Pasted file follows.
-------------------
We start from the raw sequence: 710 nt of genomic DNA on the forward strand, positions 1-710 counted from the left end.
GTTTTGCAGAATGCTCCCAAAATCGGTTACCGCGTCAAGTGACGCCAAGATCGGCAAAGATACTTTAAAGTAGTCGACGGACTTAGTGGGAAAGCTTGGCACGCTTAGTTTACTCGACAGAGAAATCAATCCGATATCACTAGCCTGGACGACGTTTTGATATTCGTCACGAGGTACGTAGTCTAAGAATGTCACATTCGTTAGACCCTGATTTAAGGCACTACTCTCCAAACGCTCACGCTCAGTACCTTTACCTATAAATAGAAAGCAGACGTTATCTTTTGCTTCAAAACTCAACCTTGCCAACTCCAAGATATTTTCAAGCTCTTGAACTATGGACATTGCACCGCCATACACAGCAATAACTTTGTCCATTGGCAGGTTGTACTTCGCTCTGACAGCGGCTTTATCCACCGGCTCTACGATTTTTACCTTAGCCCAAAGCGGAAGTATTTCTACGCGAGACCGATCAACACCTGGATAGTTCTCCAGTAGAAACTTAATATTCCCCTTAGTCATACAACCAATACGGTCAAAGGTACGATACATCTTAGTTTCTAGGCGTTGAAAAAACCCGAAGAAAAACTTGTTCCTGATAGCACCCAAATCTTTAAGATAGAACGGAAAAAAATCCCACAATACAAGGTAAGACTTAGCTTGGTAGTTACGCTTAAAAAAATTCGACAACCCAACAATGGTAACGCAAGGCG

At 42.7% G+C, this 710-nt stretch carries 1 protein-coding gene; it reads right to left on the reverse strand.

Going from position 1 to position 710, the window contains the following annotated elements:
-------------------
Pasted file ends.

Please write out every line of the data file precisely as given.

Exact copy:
We start from the raw sequence: 710 nt of genomic DNA on the forward strand, positions 1-710 counted from the left end.
GTTTTGCAGAATGCTCCCAAAATCGGTTACCGCGTCAAGTGACGCCAAGATCGGCAAAGATACTTTAAAGTAGTCGACGGACTTAGTGGGAAAGCTTGGCACGCTTAGTTTACTCGACAGAGAAATCAATCCGATATCACTAGCCTGGACGACGTTTTGATATTCGTCACGAGGTACGTAGTCTAAGAATGTCACATTCGTTAGACCCTGATTTAAGGCACTACTCTCCAAACGCTCACGCTCAGTACCTTTACCTATAAATAGAAAGCAGACGTTATCTTTTGCTTCAAAACTCAACCTTGCCAACTCCAAGATATTTTCAAGCTCTTGAACTATGGACATTGCACCGCCATACACAGCAATAACTTTGTCCATTGGCAGGTTGTACTTCGCTCTGACAGCGGCTTTATCCACCGGCTCTACGATTTTTACCTTAGCCCAAAGCGGAAGTATTTCTACGCGAGACCGATCAACACCTGGATAGTTCTCCAGTAGAAACTTAATATTCCCCTTAGTCATACAACCAATACGGTCAAAGGTACGATACATCTTAGTTTCTAGGCGTTGAAAAAACCCGAAGAAAAACTTGTTCCTGATAGCACCCAAATCTTTAAGATAGAACGGAAAAAAATCCCACAATACAAGGTAAGACTTAGCTTGGTAGTTACGCTTAAAAAAATTCGACAACCCAACAATGGTAACGCAAGGCG

At 42.7% G+C, this 710-nt stretch carries 1 protein-coding gene; it reads right to left on the reverse strand.

Going from position 1 to position 710, the window contains the following annotated elements: